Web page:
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New Mexico Activities Association Executive Director Sally Marquez answers questions about the return to athletics and activities for the 2020-2021 school year. Here is this week’s interview.

It’s official.  You have completed the 2020-2021 year.  What’s your feeling right now?

I’m so excited.  We set a goal.  It started back in March of 2020 and here we are at the end of June 2021, 15 months later and we did it.  We did it as a state.  It’s so exciting to see that all the kids were able to play the sports that they love.  Back then, we started with ‘We will play sports again New Mexico’ and right now I’m wearing a t-shirt that says, ‘We finished’, we made it to the finish line, and that is every single person in the state of New Mexico.  It starts with the superintendents.  Back in summer, I went to the superintendents, and I said ‘We have to shift this calendar.  Is there any way, even though school ends in May, that we could end sports at the end of June?’  That gave us six more weeks to play the sports that we love and that was crucial.  The superintendents have been fantastic through this whole thing.  They have supported the NMAA, they have supported our ideas.  At the school level, they have done everything they can to make sure kids are able to participate.  Going back to the school level, we are also talking about athletic directors that have put in time and time into their work making sure the kids have transportation, have the games, rescheduling, and they never gave up, and they were there from the beginning, every step of the way.  If anybody knew how many zoom meetings the athletic directors and I had through this whole pandemic, we were there communicating the whole time.  The coaches never gave up, they stayed positive and made sure their kids were emotionally ok, and that was crucial.  The kids were getting down and depressed there for a while, but the coaches always made sure those kids had a purpose.  My hat is off to these coaches.  We always say we are education-based athletics and those coaches have taught life-long lessons throughout this whole season.  The athletes never gave up.  They practiced even harder.  Sometimes they wondered if they were even going to play, and they had those doubts, but they never gave up.  When they were given the go, they have it their all.  Sometimes they were on the bus for hours, but they would travel, play at neutral sites, they didn’t care, they just wanted to play the games that they love.  For the parents, it was difficult.  I know some of the parents wondered why we were doing this or why we were doing that.  In the end, I think the parents were able to see that we had to put so many pieces together to make this work.  Even though it was not ideal, the parents were still there supporting their kids and supporting their athletes.  It was a team effort from the top all the way to the parents, and for that I am very, very thankful.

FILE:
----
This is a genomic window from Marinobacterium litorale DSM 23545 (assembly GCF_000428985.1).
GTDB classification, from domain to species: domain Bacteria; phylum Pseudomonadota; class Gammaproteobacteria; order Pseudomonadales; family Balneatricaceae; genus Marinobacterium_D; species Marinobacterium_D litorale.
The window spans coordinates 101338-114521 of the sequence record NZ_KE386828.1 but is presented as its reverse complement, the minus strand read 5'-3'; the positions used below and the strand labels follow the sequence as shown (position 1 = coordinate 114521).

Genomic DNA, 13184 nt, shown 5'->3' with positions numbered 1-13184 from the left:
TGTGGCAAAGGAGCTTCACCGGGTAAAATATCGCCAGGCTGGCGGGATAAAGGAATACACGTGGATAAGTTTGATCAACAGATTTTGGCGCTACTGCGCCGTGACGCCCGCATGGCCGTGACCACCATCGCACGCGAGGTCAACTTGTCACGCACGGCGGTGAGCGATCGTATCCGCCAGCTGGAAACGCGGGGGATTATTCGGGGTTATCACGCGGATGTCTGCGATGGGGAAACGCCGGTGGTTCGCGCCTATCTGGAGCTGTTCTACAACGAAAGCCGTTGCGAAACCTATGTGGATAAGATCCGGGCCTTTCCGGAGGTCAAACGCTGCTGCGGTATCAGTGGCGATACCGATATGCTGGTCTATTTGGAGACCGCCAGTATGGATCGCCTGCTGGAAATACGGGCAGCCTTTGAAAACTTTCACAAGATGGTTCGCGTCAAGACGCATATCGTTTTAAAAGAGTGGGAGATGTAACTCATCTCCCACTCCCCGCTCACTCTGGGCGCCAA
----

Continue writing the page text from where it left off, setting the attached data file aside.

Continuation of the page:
What was the biggest obstacle to overcome in trying to organize and host athletic seasons during a pandemic?

I think the biggest obstacle was not knowing what was going to happen.  From week to week, things changed.  The pandemic was here, and we told ourselves ‘Let’s do the calendar’.  We shifted the calendar four times.  Then the questions came up about mask wearing.  We had to determine how to change our sport guidelines to make it work.  We also had to focus on communication.  That was one thing I really wanted to do from the beginning was communicate the messages to everyone.  We’ve done that through these videos and with all the zoom meetings we’ve had, that is so everyone would know we were working towards getting back.  We worked every single day to make this happen.  The biggest obstacle with the pandemic is we never knew what was going to happen.  It was different in April; we didn’t know what a pandemic was.  We were ok a little bit in August, but still treading water, and then it spiked again, and we were back closing until we were able to start back again at the end of February-beginning of March.  The communication we had with the Public Education Department and the governor’s office helped so much to be able to define what we were going to be able to do.  The biggest challenge was the up and down roller coaster.


Did you ever have any doubts that you would make it to the finish line?  How were you able to pull it off?

Back in the summer, we had kids reaching out.  There was one student-athlete from Centennial High School that emailed me in July.  It really hit home on how important sports were.  It was a soccer player who was trying to get to the next level, and she didn’t know how we were going to make the club world and the high school world come together.  I’ll never forget that email.  I took her quote and kept it on my desk the entire time.  It said, ‘You guys have a hard job like trying to put a puzzle together after the dog ate half the pieces and you lost the lid with the picture.’  It was emails like that from kids that gave me the motivation to say we’re going to continue to play sports, we’re going to reach that goal and we want all kids to play every sport in this school year.  I am here to say we have put that last piece to the puzzle in and the picture that we see is that kids are smiling through education-based athletics and activities.

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